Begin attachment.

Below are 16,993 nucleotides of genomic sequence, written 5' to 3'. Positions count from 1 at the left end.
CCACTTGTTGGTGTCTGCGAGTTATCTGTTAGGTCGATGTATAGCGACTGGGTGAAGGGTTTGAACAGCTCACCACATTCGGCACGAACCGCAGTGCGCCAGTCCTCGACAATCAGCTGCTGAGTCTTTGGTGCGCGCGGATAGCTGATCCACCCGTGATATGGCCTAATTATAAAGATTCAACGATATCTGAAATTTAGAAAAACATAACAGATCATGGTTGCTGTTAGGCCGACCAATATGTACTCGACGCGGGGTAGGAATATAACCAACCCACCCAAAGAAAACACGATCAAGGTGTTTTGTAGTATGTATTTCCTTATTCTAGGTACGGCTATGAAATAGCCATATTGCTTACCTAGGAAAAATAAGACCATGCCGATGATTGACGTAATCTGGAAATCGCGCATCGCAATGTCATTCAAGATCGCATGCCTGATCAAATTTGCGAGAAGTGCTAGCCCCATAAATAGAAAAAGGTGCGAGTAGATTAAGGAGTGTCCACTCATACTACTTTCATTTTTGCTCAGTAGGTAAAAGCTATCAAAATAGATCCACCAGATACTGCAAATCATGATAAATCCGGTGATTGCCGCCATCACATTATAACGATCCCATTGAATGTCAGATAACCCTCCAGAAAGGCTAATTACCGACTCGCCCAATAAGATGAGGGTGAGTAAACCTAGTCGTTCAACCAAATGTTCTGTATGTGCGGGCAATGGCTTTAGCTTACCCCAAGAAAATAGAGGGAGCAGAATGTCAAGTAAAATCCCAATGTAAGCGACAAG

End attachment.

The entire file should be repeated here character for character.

Below are 16,993 nucleotides of genomic sequence, written 5' to 3'. Positions count from 1 at the left end.
CCACTTGTTGGTGTCTGCGAGTTATCTGTTAGGTCGATGTATAGCGACTGGGTGAAGGGTTTGAACAGCTCACCACATTCGGCACGAACCGCAGTGCGCCAGTCCTCGACAATCAGCTGCTGAGTCTTTGGTGCGCGCGGATAGCTGATCCACCCGTGATATGGCCTAATTATAAAGATTCAACGATATCTGAAATTTAGAAAAACATAACAGATCATGGTTGCTGTTAGGCCGACCAATATGTACTCGACGCGGGGTAGGAATATAACCAACCCACCCAAAGAAAACACGATCAAGGTGTTTTGTAGTATGTATTTCCTTATTCTAGGTACGGCTATGAAATAGCCATATTGCTTACCTAGGAAAAATAAGACCATGCCGATGATTGACGTAATCTGGAAATCGCGCATCGCAATGTCATTCAAGATCGCATGCCTGATCAAATTTGCGAGAAGTGCTAGCCCCATAAATAGAAAAAGGTGCGAGTAGATTAAGGAGTGTCCACTCATACTACTTTCATTTTTGCTCAGTAGGTAAAAGCTATCAAAATAGATCCACCAGATACTGCAAATCATGATAAATCCGGTGATTGCCGCCATCACATTATAACGATCCCATTGAATGTCAGATAACCCTCCAGAAAGGCTAATTACCGACTCGCCCAATAAGATGAGGGTGAGTAAACCTAGTCGTTCAACCAAATGTTCTGTATGTGCGGGCAATGGCTTTAGCTTACCCCAAGAAAATAGAGGGAGCAGAATGTCAAGTAAAATCCCAATGTAAGCGACAAG